Ignoring Trump isn’t an option

Eric Mink is a freelance writer and editor and teaches film studies at Webster University.  He is a former columnist for the St.  Louis Post-Dispatch and the Daily News in New York.  Contact him at [email protected]

BY ERIC MINK

As 2017 came to an end, I made myself a promise I knew would be hard to keep: In 2018, I would start trying to ignore the president of the United States.

I lasted about 36 hours.

Then, on Jan. 2, I got sucked in by online coverage of Donald Trump’s idiotic Twitter boast that his “button” for starting nuclear war is bigger than the one North Korean leader Kim Jong-un has.

As someone who’s always been curious about the annihilation of all life on Earth, how could I turn away?  

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He followed that up Jan. 3 with the decommissioning of a commission he created to find evidence of widespread voter fraud in the 2016 presidential election. The commission had done nothing, not exactly a shock considering general agreement among state-level voting officials of both parties that no such fraud occurred.

I finally gave up my ill-fated effort Jan. 11. It was the day Trump met with senators and staff in the Oval Office to discuss immigration proposals. At one point, Trump bemoaned the admission to the United States of people from African “shithole countries,” Haiti and El Salvador.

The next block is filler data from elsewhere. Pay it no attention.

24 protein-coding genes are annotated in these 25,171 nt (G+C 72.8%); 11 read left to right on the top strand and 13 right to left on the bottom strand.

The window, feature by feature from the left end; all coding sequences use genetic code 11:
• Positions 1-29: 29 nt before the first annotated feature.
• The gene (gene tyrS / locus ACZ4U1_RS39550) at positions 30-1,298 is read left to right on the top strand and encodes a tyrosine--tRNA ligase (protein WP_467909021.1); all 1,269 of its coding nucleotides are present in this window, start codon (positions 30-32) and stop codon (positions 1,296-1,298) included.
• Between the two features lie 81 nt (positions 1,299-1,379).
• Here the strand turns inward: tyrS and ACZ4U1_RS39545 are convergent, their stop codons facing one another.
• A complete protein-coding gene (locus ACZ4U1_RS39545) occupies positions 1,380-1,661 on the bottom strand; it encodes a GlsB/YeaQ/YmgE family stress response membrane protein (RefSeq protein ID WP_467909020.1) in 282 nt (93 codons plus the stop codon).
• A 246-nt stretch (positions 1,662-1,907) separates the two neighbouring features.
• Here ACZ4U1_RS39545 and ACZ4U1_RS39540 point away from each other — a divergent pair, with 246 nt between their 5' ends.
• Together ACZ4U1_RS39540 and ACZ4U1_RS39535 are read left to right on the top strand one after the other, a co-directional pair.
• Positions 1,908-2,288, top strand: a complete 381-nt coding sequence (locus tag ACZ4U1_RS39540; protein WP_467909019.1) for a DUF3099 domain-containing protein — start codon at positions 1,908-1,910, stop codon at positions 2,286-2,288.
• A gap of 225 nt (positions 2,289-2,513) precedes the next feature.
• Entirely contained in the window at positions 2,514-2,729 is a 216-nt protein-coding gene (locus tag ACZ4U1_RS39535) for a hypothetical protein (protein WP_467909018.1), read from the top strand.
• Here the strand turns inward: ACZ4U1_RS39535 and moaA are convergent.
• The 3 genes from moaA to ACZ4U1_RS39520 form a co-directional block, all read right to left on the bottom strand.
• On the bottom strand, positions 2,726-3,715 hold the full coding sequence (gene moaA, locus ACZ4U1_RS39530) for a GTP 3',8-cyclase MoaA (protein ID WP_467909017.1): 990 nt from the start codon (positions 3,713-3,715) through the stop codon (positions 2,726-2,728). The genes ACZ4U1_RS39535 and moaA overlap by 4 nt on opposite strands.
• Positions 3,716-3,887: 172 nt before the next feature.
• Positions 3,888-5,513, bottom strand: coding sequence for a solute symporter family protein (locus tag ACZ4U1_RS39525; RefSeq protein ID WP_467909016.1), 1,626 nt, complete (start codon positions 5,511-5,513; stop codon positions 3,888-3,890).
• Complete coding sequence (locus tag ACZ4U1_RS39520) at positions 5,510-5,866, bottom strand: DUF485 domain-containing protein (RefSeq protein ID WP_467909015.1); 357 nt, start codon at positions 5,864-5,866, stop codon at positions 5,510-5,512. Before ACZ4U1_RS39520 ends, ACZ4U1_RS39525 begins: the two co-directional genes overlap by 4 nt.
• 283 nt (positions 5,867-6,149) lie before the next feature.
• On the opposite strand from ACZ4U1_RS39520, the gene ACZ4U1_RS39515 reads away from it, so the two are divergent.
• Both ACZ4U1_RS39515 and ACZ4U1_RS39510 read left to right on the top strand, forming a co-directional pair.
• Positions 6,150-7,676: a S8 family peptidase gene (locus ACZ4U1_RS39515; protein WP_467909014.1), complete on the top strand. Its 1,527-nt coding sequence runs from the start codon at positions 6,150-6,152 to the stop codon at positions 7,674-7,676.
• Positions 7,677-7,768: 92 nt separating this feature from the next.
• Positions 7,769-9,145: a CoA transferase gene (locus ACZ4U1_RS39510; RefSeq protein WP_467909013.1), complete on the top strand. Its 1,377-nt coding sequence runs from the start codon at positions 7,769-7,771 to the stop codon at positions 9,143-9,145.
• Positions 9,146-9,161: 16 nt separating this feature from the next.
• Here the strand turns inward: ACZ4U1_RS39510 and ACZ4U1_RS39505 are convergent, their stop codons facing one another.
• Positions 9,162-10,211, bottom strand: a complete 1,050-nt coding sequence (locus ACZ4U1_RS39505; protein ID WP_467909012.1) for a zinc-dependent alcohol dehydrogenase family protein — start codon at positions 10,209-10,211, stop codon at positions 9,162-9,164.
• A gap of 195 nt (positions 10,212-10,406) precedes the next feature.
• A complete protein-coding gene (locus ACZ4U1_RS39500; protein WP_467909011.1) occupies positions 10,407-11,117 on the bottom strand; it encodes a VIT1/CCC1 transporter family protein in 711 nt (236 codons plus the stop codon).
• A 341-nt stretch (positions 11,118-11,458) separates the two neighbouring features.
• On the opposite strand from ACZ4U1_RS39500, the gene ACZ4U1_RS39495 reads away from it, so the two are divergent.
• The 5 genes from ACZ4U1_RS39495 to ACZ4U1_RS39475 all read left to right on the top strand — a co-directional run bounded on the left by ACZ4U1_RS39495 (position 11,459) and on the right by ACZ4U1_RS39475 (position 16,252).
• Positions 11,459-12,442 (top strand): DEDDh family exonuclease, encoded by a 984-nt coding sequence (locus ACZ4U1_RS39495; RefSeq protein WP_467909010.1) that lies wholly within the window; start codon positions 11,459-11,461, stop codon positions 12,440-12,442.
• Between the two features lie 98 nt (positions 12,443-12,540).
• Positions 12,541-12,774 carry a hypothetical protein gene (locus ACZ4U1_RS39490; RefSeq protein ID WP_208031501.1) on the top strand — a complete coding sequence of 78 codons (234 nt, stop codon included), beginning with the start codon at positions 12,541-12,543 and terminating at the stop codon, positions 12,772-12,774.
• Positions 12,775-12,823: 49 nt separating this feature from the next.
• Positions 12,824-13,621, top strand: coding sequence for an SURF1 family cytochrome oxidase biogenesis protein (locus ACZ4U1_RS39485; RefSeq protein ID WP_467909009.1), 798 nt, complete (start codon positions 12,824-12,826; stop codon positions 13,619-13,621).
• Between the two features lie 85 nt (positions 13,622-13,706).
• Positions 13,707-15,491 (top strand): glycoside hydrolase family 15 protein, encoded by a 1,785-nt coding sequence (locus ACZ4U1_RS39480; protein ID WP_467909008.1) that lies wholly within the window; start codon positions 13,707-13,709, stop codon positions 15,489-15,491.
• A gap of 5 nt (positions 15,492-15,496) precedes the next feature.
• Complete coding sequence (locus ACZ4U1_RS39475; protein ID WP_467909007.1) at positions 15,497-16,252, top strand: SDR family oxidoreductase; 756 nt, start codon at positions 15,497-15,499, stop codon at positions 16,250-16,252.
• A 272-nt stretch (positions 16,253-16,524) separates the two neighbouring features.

In subsequent days, maybe the most astonishing defense mounted by Trump supporters for this racist smear was that he had not said “shithole” but rather “shithouse.” Silly me. I thought the problem was the poop part.

I admit it was ridiculous to think I could ignore Trump. The journalist in me who wants to feel at least aware of and a little familiar with what’s happening in current events wasn’t going to accept it for long, even if things had stayed quiet, which they did not.

And it’s pretty hard to claim you believe in the bedrock principle that an informed citizenry is essential to a functioning democracy when you’re purposely cutting yourself off from the elected leader of that democracy.

But I get the frustration, the exasperation and even the need — for sanity’s sake, if nothing else — for people to give themselves a break from the news from time to time.

As many folks have mentioned to me over the past year, words spoken and actions taken by Trump have been so bereft of knowledge, logic and understanding — and decency — that they’re just exhausted and depressed.

This might help explain why: Coinciding with last month’s anniversary of Trump’s inauguration, the Fact Checker unit of The Washington Post published its accumulated database of how Trump has handled information since he became president.

“One year after taking the oath of office,” reporters Glenn Kessler and Meg Kelly wrote, “President Trump has made 2,140 false or misleading claims. … That’s an average of nearly 5.9 claims a day.” 

The essence of the Post’s searchable, cross-referenced database is consistent with the findings of other professional, nonpartisan, fact-checking operations, including FactCheck.org, the Associated Press and PolitiFact. The research indicates that Trump has lied to or misled the public about manifold issues and events: the economy, crime and criminals, trade, jobs, the law, the military, civil rights, education, crowd sizes, other countries and his alleged accomplishments. He also repeats some lies dozens of times, researchers found, even after they have been exposed as untrue.